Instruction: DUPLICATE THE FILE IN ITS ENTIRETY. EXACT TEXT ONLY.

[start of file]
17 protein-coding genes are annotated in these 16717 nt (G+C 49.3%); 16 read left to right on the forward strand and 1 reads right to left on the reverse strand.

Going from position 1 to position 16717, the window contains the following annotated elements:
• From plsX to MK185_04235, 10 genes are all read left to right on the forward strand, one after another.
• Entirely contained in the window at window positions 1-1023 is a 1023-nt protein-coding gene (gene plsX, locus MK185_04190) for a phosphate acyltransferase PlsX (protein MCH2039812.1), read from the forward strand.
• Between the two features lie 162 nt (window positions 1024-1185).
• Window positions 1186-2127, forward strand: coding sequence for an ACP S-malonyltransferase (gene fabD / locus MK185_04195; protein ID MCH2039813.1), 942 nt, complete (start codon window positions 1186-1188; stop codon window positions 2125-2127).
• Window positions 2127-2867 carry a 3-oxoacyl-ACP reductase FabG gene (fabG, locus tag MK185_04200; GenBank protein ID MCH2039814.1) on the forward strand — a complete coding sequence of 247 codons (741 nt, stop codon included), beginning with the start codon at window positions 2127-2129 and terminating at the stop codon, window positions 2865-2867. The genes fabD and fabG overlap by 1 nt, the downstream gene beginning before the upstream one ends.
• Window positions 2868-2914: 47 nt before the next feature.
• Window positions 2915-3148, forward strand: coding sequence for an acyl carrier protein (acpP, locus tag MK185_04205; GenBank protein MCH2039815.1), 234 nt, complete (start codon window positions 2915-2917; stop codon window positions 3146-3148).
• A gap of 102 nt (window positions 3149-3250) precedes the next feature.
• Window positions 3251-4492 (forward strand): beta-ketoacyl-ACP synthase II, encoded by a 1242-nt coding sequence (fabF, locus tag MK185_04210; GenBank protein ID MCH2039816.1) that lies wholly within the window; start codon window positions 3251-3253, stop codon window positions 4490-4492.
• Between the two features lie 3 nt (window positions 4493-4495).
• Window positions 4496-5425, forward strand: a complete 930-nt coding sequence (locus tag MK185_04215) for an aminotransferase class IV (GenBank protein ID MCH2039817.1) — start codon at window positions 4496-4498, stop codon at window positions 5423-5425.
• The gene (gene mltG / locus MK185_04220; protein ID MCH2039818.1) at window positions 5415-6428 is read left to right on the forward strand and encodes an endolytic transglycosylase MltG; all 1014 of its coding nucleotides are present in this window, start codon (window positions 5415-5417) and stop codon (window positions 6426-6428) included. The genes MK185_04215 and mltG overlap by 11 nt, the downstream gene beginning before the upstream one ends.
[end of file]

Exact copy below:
17 protein-coding genes are annotated in these 16717 nt (G+C 49.3%); 16 read left to right on the forward strand and 1 reads right to left on the reverse strand.

Going from position 1 to position 16717, the window contains the following annotated elements:
• From plsX to MK185_04235, 10 genes are all read left to right on the forward strand, one after another.
• Entirely contained in the window at window positions 1-1023 is a 1023-nt protein-coding gene (gene plsX, locus MK185_04190) for a phosphate acyltransferase PlsX (protein MCH2039812.1), read from the forward strand.
• Between the two features lie 162 nt (window positions 1024-1185).
• Window positions 1186-2127, forward strand: coding sequence for an ACP S-malonyltransferase (gene fabD / locus MK185_04195; protein ID MCH2039813.1), 942 nt, complete (start codon window positions 1186-1188; stop codon window positions 2125-2127).
• Window positions 2127-2867 carry a 3-oxoacyl-ACP reductase FabG gene (fabG, locus tag MK185_04200; GenBank protein ID MCH2039814.1) on the forward strand — a complete coding sequence of 247 codons (741 nt, stop codon included), beginning with the start codon at window positions 2127-2129 and terminating at the stop codon, window positions 2865-2867. The genes fabD and fabG overlap by 1 nt, the downstream gene beginning before the upstream one ends.
• Window positions 2868-2914: 47 nt before the next feature.
• Window positions 2915-3148, forward strand: coding sequence for an acyl carrier protein (acpP, locus tag MK185_04205; GenBank protein MCH2039815.1), 234 nt, complete (start codon window positions 2915-2917; stop codon window positions 3146-3148).
• A gap of 102 nt (window positions 3149-3250) precedes the next feature.
• Window positions 3251-4492 (forward strand): beta-ketoacyl-ACP synthase II, encoded by a 1242-nt coding sequence (fabF, locus tag MK185_04210; GenBank protein ID MCH2039816.1) that lies wholly within the window; start codon window positions 3251-3253, stop codon window positions 4490-4492.
• Between the two features lie 3 nt (window positions 4493-4495).
• Window positions 4496-5425, forward strand: a complete 930-nt coding sequence (locus tag MK185_04215) for an aminotransferase class IV (GenBank protein ID MCH2039817.1) — start codon at window positions 4496-4498, stop codon at window positions 5423-5425.
• The gene (gene mltG / locus MK185_04220; protein ID MCH2039818.1) at window positions 5415-6428 is read left to right on the forward strand and encodes an endolytic transglycosylase MltG; all 1014 of its coding nucleotides are present in this window, start codon (window positions 5415-5417) and stop codon (window positions 6426-6428) included. The genes MK185_04215 and mltG overlap by 11 nt, the downstream gene beginning before the upstream one ends.